In other words, the logo mattered. To Josh. And to the marketers who applauded Josh. And to the baby lawyers who offered supportive comments to Josh. One marketer with “vast experience,” Karin Conboy, who apparently also writes insipid posts for the Lawyerist, had this to say:
Having a successful logo is not meant to be a reflection of your competence, and no one is suggesting that it is. It is meant to be a representation of your brand and reputation and a method for clients to cut through the clutter of competing messages. A logo is a critical part in the development of any business. SHG, when do you suggest that should Josh be thinking about his logo?
Never would be a good time. Or when he’s sitting there staring at the silent phone and has absolutely nothing useful to do would be a good time. But never would be a better time, since the silent phone would be the sort of snarky comment that opens the door to the marketer. If only he markets the crap out of himself, the phone will ring, they say. Let’s investigate, shall we.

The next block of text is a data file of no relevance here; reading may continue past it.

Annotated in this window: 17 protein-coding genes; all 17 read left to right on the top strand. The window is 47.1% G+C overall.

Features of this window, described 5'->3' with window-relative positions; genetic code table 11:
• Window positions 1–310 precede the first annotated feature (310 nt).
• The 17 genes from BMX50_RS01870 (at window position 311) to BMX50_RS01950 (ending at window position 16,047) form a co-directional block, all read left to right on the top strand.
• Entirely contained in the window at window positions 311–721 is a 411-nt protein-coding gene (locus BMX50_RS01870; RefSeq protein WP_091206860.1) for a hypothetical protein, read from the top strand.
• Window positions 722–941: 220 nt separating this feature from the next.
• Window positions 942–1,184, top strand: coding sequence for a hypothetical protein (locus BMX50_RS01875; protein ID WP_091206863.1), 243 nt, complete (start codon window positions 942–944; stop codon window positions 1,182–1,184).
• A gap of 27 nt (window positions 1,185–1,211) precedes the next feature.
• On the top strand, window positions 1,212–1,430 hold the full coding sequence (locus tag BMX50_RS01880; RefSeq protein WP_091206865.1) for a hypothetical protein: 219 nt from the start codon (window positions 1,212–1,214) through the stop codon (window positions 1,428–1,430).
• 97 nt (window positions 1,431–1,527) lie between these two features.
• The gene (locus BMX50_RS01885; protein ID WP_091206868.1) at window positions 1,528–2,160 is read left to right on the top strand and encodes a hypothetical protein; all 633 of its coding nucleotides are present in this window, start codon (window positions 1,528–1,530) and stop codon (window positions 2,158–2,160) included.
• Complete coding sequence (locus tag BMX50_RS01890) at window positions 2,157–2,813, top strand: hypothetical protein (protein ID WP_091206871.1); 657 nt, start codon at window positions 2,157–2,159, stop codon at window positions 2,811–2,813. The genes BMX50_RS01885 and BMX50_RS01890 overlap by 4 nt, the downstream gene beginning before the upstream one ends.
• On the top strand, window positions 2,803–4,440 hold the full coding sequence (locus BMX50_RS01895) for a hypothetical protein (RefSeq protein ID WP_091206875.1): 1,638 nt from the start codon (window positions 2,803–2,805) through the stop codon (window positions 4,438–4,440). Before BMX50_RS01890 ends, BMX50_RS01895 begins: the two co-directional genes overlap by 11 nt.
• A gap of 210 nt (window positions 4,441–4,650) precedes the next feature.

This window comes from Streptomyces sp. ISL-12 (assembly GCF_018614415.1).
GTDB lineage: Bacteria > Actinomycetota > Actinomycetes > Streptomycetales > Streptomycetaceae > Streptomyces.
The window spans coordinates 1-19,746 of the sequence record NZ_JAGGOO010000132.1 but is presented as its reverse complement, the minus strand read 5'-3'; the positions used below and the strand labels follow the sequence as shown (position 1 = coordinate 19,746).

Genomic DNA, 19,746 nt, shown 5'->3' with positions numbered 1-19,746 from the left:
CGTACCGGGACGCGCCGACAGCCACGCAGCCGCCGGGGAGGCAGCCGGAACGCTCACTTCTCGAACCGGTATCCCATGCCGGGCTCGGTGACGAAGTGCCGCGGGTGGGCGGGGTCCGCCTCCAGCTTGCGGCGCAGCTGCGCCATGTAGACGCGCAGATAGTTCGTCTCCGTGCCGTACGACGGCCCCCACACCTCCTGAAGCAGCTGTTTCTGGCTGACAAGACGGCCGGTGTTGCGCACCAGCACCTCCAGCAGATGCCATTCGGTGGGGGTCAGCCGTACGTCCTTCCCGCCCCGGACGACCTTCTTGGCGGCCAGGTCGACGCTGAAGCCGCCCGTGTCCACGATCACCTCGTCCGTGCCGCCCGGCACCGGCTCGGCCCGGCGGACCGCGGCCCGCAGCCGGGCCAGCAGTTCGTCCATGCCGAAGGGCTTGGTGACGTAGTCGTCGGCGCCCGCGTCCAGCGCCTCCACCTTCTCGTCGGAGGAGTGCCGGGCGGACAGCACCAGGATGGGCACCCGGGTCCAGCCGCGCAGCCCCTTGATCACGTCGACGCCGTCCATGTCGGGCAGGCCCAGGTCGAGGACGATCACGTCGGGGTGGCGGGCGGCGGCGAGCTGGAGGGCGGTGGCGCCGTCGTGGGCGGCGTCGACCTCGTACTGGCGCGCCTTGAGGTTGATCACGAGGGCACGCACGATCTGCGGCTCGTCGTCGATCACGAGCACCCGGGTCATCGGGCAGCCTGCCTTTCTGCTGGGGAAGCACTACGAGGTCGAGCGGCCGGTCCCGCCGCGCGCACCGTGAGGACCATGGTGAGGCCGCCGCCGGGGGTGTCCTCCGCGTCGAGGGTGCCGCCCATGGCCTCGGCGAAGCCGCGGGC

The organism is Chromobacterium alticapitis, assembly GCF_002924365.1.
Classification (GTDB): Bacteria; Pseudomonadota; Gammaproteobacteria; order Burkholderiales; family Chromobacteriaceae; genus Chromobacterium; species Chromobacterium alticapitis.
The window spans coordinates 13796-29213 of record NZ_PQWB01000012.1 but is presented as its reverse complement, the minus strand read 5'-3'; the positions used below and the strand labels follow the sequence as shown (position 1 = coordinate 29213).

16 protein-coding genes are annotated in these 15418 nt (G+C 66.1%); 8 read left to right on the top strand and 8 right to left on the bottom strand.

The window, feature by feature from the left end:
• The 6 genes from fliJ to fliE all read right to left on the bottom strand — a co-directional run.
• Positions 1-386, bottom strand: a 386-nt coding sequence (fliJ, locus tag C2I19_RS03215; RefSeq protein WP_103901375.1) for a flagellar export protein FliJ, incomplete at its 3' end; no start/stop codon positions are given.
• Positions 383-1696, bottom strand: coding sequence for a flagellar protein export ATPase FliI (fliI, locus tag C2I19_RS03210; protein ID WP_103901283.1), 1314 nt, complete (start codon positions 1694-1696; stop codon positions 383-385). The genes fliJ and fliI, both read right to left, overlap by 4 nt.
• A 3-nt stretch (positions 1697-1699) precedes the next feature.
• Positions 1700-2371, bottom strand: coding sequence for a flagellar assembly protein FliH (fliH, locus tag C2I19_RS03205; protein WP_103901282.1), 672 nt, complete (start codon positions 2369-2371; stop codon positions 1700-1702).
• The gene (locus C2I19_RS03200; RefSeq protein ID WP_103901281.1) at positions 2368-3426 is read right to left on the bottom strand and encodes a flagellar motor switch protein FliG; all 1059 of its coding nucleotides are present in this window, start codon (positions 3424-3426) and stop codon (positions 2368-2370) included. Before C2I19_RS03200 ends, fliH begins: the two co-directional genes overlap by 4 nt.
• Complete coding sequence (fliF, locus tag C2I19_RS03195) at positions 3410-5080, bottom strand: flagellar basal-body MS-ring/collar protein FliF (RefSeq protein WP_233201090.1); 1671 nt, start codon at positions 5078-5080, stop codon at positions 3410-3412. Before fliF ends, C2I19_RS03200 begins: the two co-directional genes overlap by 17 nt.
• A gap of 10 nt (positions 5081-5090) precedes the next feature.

Will clients call this budding criminal defense lawyer because he has a fabulous logo? No. Never. Won’t happen. Consider this “hater” dialogue.
“So Joe, did you get a good lawyer?”
“Yeah, Sid. You should see his logo.”
“Has he ever tried a case?”
“Well, no, but the blue in his logo really pops.”
What if a potential client actually did call, spying this logo and saying to himself, any lawyer with a cool logo like this is the lawyer for me. And this highly impressionable client retained Josh’s services to defend him in court. And the client wanted to go to trial. And Josh, whose experience in the law thus far has been limited to a stint as a clerk for a judge, is constrained to tell this client that he’s never tried a case. He’s never opened. He’s never closed. He’s never cross-examined a witness. He’s never made an objection. He’s never picked a jury. He’s never made a Batson challenge or won a Batson challenge.
But he has a logo.